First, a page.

GSUK: Is it true there's a Tetris bible for developers?
AP: Yes. I was very much involved in this. I was part of the team that wrote the original document. We got very tired of the variety of different versions of the game in the world, and players were complaining that some of the versions didn't work the way they were supposed to--for instance, they could get a really high score on one game, but not do well on another. So we decided to make a list of the specifications.
GSUK: Is it theoretically possible for one person to play Tetris forever?
AP: No, because the score counter is limited. If you play for two weeks, then all of a sudden, your score counter is zero.
GSUK: What do you consider to be the definitive version of Tetris?
AP: I'm not sure if it's still available, but Tetris Zone from Blue Planet Software. It accommodates all the rules in the bible. Before that, we considered the original game to be the best standard.
GSUK: What are you working on now?
AP: I don't have anything really right now. I'm at the early stages with a couple of concepts. Now I feel like it's about time to do two-player puzzle games. But I feel like I may be too late, and someone else will come up with the perfect game in the next two to six months.
GSUK: Would the game be working together or against each other?
AP: For players, competitive mode is usually much more powerful, much more attractive. So probably competitive, I'm afraid.
GSUK: Does it ever bother you that you never got paid for Tetris?
AP: Well, first of all, it's not true, because originally I granted my rights to Tetris to my Computer Center, to my organisation, for 10 years. And when those 10 years expired, I got my rights back. And since 1996, I've been receiving some royalties for it. And I'm pretty happy with what I'm getting now. And I never complain about those 10 years, either... In order to fight for my rights for the rest of my life, I decided to give it up for a while and make it happen. This decision should be done before people realise what we've given them.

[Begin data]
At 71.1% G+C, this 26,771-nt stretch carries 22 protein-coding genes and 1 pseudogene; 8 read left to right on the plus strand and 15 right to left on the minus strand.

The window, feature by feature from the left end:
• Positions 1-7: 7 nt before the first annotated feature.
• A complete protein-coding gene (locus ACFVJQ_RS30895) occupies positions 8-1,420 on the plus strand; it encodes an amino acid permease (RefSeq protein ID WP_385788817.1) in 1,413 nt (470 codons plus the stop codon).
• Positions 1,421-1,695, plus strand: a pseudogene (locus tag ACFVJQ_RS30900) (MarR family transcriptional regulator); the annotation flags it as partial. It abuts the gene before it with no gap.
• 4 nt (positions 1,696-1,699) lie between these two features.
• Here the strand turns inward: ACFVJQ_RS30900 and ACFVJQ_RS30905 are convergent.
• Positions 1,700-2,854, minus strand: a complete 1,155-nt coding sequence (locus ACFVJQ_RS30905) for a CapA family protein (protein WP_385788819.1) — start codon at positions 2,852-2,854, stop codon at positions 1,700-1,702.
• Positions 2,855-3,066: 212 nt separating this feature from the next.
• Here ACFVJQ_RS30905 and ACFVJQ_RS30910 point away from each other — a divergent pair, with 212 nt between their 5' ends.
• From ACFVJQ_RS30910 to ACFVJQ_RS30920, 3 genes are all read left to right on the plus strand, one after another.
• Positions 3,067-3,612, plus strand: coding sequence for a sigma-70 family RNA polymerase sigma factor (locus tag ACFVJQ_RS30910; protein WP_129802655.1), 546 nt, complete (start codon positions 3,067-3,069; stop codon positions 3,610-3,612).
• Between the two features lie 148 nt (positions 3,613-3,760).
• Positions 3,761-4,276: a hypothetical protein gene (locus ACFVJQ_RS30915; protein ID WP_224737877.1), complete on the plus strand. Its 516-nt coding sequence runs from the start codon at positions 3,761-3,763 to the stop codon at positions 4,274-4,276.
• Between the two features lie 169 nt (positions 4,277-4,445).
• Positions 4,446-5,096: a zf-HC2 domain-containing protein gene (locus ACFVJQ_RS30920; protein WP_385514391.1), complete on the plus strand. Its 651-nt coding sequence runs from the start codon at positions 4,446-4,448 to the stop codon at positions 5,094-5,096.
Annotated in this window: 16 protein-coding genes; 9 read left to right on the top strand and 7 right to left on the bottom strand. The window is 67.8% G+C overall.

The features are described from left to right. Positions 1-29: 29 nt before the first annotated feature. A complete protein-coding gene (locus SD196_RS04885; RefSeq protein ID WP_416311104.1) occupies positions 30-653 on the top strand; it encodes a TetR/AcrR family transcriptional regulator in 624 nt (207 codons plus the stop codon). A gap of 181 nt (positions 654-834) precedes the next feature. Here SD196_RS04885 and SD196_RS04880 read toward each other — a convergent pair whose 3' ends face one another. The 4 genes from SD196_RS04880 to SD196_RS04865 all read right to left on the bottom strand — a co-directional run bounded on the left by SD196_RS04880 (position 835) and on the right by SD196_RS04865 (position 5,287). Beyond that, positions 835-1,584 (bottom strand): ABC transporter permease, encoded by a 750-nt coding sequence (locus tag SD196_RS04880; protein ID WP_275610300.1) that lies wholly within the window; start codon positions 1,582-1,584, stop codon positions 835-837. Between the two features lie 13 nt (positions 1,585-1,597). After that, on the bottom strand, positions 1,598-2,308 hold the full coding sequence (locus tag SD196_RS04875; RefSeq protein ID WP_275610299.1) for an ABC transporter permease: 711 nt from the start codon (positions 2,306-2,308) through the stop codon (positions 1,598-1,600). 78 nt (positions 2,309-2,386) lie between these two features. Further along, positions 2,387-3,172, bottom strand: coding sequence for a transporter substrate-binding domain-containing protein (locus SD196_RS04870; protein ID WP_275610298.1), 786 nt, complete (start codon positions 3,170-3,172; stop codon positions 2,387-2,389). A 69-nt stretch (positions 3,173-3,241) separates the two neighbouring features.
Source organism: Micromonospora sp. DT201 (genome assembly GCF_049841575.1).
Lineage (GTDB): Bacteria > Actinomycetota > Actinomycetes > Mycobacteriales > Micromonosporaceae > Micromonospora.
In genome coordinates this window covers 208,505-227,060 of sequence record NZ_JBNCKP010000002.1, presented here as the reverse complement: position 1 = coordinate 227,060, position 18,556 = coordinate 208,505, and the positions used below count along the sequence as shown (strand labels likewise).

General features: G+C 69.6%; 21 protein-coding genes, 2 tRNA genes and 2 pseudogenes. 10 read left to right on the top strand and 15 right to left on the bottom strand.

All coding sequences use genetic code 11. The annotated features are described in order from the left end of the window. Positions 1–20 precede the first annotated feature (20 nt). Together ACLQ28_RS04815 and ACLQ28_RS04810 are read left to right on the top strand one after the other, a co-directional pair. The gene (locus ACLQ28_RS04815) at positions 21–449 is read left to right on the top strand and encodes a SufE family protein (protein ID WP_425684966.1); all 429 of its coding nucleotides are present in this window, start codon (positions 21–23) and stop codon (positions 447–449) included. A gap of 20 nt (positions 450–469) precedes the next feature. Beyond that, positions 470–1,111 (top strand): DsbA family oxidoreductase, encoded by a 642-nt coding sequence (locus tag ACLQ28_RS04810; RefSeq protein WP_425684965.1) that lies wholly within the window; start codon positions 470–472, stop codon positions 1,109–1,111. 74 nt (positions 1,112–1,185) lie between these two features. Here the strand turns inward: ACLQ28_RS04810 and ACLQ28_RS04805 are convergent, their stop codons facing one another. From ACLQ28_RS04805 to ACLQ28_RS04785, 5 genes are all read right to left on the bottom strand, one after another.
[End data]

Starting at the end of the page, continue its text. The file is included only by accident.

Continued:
GSUK: Have you ever considered making a different genre game rather than puzzles?
AP: Yeah, actually I tried to do different games, actually I was very desperate to do something else, but then I realized that what I am good at is puzzles. And I am okay, probably, with the other stuff. So, why bother? There are lots of really good designers of adventure games out there. I would rather exploit my stronger points. Our attempt to make a kind of shoot-'em-up game failed completely. Oh, my goodness. That was in 1994, I believe, and the game called Ice and Fire. So, hopefully, nobody played this game. [Laughs.]
GSUK: Can you tell us anything about the other games that you created before Tetris? Is there anywhere to get hold of them?
AP: Yeah, I did several games. They are not significant. Most of them were published in Microsoft Entertainment Pack Puzzle Collection. There were 10 games, and four of them were mine. Two of them were Colour Collision and Snake Charmer.
GSUK: What do you think of the Russian game industry now?
AP: Two or three years ago, I did feel some promising kind of tendency there. There were three or four very powerful companies, which were doing something good. Later on, now somehow they--I can't say they failed. But they stopped their good way. So, right now, the economical situation kind of took Russia out of outsourcing [that] kind of stuff because now it's too expensive, but didn't bring it to their publishing world. So, we became again kind of in-between. So, there are several companies, at the moment. But mainly they are adapting famous games from overseas to the Russian market mainly. That's their business, unfortunately.
GSUK: Thanks for your time.